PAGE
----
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Polish state energy companies to invest $624m in coal miner

Staff writer ▼ | April 29, 2016
Six Polish state-controlled companies, including the utilities PGE and Energa, agreed to invest Zloty 2.417 billion ($624 million) into a newly established state coal mining group, PGG.
Kompania Weglowa
Saving Kompania Weglowa   Low coal prices and high production costs
This is part of a rescue plan to save the EU's largest hard coal miner Kompania Weglowa (KW) from bankruptcy.

Low coal prices and high production costs - labor expenses account for 60% of KW's costs - caused KW to record losses of more than Zloty 750 million in the first six months of last year, Platts reports.

The state-owned Katowice-based miner, which has debts of Zloty 8.5 billion and which produced 26 million mt of coal last year, was set to run out of cash by the end of the month if no rescue plan was agreed.

Under the plan PGG will take over KW's 11 mines, which employ 32,500 workers. According to the business plan PGG will break even in late 2017.

Among the six investors, PGE, Energa and Polish gas company PGNiG each agreed to buy Zloty 500 million in minority equity stakes in PGG. State-owned hard coal trader Weglokoks will invest Zloty 217 million in PGG, while state investment funds TF Silesia and FIPP will invest Zloty 400 million and Zloty 300 million respectively.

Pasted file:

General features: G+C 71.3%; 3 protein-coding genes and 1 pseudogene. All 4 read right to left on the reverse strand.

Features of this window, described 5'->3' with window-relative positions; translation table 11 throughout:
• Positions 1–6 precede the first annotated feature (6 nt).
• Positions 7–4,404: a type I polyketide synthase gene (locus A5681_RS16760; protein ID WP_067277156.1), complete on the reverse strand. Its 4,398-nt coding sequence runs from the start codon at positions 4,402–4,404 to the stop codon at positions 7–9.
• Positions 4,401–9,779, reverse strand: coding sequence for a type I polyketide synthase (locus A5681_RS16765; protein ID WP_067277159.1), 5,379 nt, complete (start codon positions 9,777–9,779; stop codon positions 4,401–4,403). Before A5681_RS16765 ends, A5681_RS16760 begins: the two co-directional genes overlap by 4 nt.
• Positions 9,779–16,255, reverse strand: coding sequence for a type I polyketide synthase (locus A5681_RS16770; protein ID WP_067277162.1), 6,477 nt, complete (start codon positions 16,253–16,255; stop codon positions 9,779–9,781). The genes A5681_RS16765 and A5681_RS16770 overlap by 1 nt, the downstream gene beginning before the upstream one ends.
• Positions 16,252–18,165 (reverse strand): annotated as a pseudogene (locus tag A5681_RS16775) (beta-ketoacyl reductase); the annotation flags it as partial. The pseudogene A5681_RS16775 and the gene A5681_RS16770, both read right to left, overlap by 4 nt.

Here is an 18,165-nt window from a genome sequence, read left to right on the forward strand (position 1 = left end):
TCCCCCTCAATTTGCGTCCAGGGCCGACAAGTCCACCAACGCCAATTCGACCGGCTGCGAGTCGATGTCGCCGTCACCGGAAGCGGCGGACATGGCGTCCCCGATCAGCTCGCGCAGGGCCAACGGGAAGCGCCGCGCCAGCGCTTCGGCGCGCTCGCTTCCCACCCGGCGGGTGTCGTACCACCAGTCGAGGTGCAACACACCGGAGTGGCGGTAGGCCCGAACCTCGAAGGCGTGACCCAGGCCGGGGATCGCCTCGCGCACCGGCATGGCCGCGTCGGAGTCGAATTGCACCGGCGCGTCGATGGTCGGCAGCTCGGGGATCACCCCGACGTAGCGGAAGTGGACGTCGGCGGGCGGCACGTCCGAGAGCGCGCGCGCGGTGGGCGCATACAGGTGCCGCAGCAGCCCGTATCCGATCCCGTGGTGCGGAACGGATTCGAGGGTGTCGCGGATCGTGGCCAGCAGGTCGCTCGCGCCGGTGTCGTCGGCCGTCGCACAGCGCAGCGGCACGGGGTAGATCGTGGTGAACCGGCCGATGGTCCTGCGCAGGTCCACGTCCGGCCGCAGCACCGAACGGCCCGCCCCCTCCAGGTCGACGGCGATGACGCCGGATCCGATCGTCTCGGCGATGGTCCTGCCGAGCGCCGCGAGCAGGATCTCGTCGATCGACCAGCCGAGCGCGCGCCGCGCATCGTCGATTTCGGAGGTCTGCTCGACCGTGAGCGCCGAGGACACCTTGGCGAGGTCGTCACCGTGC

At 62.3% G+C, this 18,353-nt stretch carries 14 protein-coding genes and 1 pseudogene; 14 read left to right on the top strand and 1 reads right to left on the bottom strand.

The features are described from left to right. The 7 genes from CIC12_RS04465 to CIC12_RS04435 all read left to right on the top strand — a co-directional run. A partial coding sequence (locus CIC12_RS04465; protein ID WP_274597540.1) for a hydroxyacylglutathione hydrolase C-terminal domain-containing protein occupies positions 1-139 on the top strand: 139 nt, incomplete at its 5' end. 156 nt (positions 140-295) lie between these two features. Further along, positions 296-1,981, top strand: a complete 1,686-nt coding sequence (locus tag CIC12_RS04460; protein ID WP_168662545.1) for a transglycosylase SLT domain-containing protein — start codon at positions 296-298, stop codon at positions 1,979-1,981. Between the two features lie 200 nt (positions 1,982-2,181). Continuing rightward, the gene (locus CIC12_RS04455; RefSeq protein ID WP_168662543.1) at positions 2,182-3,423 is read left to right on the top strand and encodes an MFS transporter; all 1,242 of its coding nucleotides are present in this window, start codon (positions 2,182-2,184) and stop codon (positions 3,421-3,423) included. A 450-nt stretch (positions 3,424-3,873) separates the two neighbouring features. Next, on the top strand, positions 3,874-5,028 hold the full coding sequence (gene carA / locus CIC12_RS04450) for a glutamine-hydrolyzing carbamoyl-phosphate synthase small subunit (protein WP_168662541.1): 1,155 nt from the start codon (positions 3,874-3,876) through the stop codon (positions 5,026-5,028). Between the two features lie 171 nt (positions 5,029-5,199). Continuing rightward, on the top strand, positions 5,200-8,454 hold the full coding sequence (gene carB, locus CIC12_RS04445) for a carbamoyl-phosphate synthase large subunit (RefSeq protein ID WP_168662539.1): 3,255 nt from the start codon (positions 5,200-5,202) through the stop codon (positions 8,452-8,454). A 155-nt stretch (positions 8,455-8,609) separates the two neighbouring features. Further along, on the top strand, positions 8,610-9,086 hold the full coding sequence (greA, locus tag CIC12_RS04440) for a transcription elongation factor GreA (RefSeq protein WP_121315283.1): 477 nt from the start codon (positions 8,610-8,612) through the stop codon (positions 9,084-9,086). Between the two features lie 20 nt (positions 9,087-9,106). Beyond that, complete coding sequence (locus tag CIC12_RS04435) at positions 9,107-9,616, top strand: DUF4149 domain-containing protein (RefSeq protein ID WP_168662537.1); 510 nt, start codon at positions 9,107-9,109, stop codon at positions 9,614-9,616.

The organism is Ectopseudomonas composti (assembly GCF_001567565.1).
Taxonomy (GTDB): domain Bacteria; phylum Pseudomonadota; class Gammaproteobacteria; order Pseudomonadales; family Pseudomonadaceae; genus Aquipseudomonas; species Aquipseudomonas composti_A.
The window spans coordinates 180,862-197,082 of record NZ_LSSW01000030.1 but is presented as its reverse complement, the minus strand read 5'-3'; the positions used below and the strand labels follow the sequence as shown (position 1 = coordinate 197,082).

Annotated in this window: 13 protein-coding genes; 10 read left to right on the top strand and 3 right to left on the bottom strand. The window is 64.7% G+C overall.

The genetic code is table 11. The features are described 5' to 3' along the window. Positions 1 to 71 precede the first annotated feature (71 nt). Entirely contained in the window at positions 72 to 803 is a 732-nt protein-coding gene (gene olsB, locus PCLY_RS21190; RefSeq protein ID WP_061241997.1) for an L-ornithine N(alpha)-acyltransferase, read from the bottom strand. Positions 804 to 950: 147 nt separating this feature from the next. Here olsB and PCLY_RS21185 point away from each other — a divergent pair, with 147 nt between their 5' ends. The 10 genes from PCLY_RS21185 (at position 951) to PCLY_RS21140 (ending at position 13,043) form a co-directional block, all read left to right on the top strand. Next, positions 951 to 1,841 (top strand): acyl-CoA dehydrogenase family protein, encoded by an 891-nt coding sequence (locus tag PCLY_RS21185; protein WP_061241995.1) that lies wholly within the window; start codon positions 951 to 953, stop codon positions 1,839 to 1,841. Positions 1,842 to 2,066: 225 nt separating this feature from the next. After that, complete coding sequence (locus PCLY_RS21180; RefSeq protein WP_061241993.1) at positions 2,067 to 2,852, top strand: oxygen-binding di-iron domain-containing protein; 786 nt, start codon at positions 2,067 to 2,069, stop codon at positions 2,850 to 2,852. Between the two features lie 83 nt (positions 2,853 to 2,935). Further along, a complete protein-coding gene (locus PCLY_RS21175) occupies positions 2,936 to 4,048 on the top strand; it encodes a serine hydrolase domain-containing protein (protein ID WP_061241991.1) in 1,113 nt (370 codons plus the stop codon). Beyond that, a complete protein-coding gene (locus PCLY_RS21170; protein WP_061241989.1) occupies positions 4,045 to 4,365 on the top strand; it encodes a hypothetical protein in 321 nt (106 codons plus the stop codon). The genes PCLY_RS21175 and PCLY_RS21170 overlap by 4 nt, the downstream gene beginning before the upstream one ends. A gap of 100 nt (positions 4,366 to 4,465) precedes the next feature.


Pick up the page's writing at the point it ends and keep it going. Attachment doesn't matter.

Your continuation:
Six state-controlled and privately-owned banks declined a government offer to convert the KW debt they hold into PGG shares. Instead, the banks, as well as Weglokoks, will subscribe for new bonds worth Zloty 1.37 billion.

Poland's previous PO-led government failed to agree a rescue plan for KW involving the country's state utilities, which all use hard coal as feedstock, after many months of trying.

The country's new PiS government, which is even more pro-coal than its predecessor, finally persuaded the energy companies following management reshuffles to help prop up KW. Poland's prime minister, Beata Szydlo, and energy minister, Krzysztof Tchorzewski, were present at the signing of the agreement in KW's Katowice headquarters.

Last week labor unions agreed to wage cuts to sign up to the PGG rescue plan. Union leaders agreed to suspend payment of an annual monthly bonus in 2017-2018, which will result in estimated savings of Zloty 200 million. They also agreed to a management plan to merge some of the company's mines and transfer unprofitable assets to the state mining restructuring company, SRK.

With some many state companies involved in the rescue package, the plan will face scrutiny by the European Commission to see whether it does not violate EU state aid rules.


 

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